Suicide is a significant issue facing the United States. Artificial intelligence (AI) and predictive analytics are promising means of identifying individuals that may be contemplating taking their lives. So what are some current examples of the use of AI and predictive analytics in suicide prevention?
One innovation in this exciting area is the Department of Veterans Affairs’ (VA) Recovery Engagement and Coordination for Health - Veterans Enhanced Treatment (REACH VET) initiative, which the VA says uses a “new ‘predictive model’ to analyze existing Data from Veterans’ health records to identify those at a statistically elevated risk for suicide, hospitalization, illness or other adverse outcomes.” While this does not state that REACH VET is specifically utilizing AI (machine learning data science methodologies), the language used by the VA to describe the innovation suggests it could be leveraging AI methodologies. One of the most challenging aspects of preventing suicide in the Veteran population is sorting out which Veterans are most at risk and it appears REACH VET is a significant innovation that is poised to help address this challenge, at least for Veterans that are receiving services from one or more VA facilities. Suicide prevention is VA Secretary David Shulkin, M.D.’s number one clinical priority and REACH VET underscores the VA’s commitment to solving this problem. The VA says the risk of suicide is 21% greater for Veterans than it is for non-Veteran U.S. adult civilians. In an April 2017 VA press release, the National Director of the VA’s Office for Suicide Prevention, Caitlin Thompson, Ph.D., said “REACH VET is a game changer in our effort to reduce Veteran suicide...Early intervention can lead to better recovery outcomes, lessen the likelihood of challenges becoming crises and reduce the stress that Veterans and their loved ones face.”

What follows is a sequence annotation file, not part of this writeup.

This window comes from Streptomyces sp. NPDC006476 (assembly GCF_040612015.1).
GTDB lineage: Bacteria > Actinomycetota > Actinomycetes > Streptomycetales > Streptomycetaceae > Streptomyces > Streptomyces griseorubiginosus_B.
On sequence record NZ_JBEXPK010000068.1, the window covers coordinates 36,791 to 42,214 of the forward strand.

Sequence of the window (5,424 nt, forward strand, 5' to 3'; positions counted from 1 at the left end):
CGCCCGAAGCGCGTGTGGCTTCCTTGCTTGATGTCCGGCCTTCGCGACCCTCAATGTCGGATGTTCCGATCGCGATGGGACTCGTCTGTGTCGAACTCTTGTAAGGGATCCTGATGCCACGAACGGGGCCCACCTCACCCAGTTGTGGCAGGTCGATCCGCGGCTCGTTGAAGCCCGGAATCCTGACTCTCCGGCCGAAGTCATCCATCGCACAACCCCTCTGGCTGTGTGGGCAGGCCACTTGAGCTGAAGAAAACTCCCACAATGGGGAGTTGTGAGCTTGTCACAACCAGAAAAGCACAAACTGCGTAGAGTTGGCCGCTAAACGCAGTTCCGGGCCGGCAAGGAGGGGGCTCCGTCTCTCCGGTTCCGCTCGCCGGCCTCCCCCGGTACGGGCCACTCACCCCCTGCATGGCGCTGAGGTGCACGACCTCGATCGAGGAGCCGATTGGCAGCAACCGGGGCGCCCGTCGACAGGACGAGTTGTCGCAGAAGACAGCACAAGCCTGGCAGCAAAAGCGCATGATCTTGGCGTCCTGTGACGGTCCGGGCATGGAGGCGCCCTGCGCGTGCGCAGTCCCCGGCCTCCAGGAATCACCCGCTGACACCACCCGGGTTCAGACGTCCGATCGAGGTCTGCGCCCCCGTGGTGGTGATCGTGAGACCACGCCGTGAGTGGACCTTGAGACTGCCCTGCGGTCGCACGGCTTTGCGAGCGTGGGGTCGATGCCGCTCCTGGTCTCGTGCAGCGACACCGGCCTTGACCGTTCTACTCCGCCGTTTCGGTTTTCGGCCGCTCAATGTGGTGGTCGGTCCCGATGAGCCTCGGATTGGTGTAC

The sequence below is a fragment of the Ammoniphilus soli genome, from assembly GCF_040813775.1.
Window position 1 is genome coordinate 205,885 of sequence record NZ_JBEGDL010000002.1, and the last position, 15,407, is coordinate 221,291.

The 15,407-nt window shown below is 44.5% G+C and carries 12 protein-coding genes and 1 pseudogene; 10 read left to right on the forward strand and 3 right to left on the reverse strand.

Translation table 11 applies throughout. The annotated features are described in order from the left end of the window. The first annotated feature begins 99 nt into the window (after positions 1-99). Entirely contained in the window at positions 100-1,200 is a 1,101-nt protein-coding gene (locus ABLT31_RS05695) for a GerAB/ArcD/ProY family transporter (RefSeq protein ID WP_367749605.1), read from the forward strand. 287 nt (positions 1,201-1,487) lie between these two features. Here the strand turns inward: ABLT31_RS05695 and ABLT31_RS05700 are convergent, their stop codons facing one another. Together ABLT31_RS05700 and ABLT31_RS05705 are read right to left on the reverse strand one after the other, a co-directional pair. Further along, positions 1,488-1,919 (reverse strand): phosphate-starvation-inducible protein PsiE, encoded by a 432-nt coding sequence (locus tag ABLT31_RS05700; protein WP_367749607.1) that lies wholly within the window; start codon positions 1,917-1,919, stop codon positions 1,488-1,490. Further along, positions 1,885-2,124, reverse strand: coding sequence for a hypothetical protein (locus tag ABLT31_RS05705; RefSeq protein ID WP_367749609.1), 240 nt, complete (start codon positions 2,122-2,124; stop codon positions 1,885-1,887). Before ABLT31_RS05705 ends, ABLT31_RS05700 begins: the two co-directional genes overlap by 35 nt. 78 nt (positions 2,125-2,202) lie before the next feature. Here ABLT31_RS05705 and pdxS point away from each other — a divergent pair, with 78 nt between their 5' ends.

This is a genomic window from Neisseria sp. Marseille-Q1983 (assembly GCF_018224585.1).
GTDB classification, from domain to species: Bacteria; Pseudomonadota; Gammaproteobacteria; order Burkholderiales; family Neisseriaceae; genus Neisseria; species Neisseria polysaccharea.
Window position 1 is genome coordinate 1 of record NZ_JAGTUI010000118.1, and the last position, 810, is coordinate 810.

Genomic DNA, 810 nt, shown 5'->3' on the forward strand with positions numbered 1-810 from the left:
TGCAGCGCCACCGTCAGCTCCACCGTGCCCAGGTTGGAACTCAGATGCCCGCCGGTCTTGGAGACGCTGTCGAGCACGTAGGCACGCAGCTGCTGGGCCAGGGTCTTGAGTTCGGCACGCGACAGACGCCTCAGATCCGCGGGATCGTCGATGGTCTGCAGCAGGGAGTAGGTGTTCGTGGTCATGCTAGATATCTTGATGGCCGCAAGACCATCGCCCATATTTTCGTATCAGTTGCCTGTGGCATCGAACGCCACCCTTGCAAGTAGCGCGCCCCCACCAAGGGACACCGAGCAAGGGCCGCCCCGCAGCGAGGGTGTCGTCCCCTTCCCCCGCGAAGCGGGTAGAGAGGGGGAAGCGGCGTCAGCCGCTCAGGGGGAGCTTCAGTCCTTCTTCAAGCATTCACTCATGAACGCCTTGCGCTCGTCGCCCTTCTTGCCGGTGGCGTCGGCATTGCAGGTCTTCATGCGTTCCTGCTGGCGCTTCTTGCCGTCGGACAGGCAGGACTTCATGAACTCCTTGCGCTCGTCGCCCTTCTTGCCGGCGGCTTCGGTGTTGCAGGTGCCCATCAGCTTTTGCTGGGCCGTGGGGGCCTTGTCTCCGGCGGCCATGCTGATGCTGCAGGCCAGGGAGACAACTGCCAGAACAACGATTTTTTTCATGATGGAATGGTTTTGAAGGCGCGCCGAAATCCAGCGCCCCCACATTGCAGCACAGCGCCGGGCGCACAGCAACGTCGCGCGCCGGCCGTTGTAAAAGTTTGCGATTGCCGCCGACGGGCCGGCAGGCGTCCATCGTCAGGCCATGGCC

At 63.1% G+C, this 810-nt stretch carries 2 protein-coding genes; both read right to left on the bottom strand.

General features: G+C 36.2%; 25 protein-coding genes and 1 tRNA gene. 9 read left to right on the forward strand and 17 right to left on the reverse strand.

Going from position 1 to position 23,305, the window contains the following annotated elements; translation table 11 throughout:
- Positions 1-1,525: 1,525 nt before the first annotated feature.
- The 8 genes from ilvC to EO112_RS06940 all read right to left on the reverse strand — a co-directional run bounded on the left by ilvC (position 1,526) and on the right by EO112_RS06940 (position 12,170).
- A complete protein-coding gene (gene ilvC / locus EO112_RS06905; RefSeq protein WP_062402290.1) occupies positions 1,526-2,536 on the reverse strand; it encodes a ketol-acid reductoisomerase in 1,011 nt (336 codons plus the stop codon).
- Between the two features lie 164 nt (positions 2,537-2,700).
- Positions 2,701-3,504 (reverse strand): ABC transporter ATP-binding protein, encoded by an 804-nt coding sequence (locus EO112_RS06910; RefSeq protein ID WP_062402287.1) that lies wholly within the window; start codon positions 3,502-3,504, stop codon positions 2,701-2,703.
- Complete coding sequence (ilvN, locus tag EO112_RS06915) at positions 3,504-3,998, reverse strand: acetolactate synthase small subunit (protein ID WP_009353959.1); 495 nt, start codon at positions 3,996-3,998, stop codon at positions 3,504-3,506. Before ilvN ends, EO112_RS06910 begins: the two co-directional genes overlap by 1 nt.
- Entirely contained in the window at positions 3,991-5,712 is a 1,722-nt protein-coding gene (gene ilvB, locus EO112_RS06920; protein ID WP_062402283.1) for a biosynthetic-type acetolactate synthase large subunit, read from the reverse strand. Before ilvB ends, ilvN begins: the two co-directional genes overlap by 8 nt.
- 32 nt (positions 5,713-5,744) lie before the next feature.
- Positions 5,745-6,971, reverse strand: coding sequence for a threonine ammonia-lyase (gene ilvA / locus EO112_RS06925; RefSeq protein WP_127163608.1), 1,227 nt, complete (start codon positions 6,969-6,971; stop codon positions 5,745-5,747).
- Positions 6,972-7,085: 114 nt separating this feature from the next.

The U.S. Army, in partnership with the National Institute of Mental Health (NIMH), has also been a trailblazer in this important area with their Study to Assess Risk and Resilience in Servicemembers or Army STARRS project. The suicide rate in the U.S. Army began rising in the early 2000s and by 2008, it exceeded the demographically-matched civilian rate (20.2 suicide deaths per 100,000 vs. 19.2). It is this uptick in suicide incidence among U.S. Army servicemembers that led to the collaboration between the Army and NIMH. STARRS employs machine learning based methodologies (regression trees and penalized regressions) and due to i) the fact that the U.S. Army has a large and rich data set for its servicemembers; and ii) the fact that each servicemembers’ Army identification number (military ID number) is essentially an Enterprise Master Patient Index (EMPI) identifier that frequently gets captured in non-Army databases, U.S. Army servicemembers end up being a very special context or population of individuals within which to examine the potential merits of data science in predicting risk for suicide. This is because large data sets that include known outcomes — in this case suicides that have occurred among soldiers and, importantly, soldiers who did not commit suicide — are required to ‘train’ and then validate the ‘trained’ models when supervised machine learning approaches are used. Ronald Kessler, Ph.D., STARRS administrative principal investigator and Harvard University Professor, described that, “A single soldier has a single ID number that can be used to link medical data with criminal justice data, human services data, school data and employee data...These data have an enormous richness that we can use to help target soldiers at high suicide risk.” In the 2015 STARRS study published in JAMA Psychiatry, the investigators examined 53,769 active duty soldiers with the objective of predicting their risk of suicide in the 12 months following discharge from an acute inpatient hospital stay. The hospitalization of patients included in the study occurred between 2004 and 2009 and the data used as inputs into the predictive models was administrative data available before hospital discharge, which included abstracted data from a wide range of data systems (sociodemograpic, U.S. Army career, criminal justice and medical or pharmacy). It is reported that the trained STARRS machine learning models were able to successfully predict suicide with a sensitivity and specificity of nearly 70 percent. In other words, its false positive and false negative rates are fairly reasonable, but the prediction, does not equate to certainty. Among the factors analyzed in the 2015 paper, the investigators found that male sex, age at time of enlistment greater than 26 years old, criminal offenses, weapons possession, and prior suicidal ideation were the among the strongest predictors.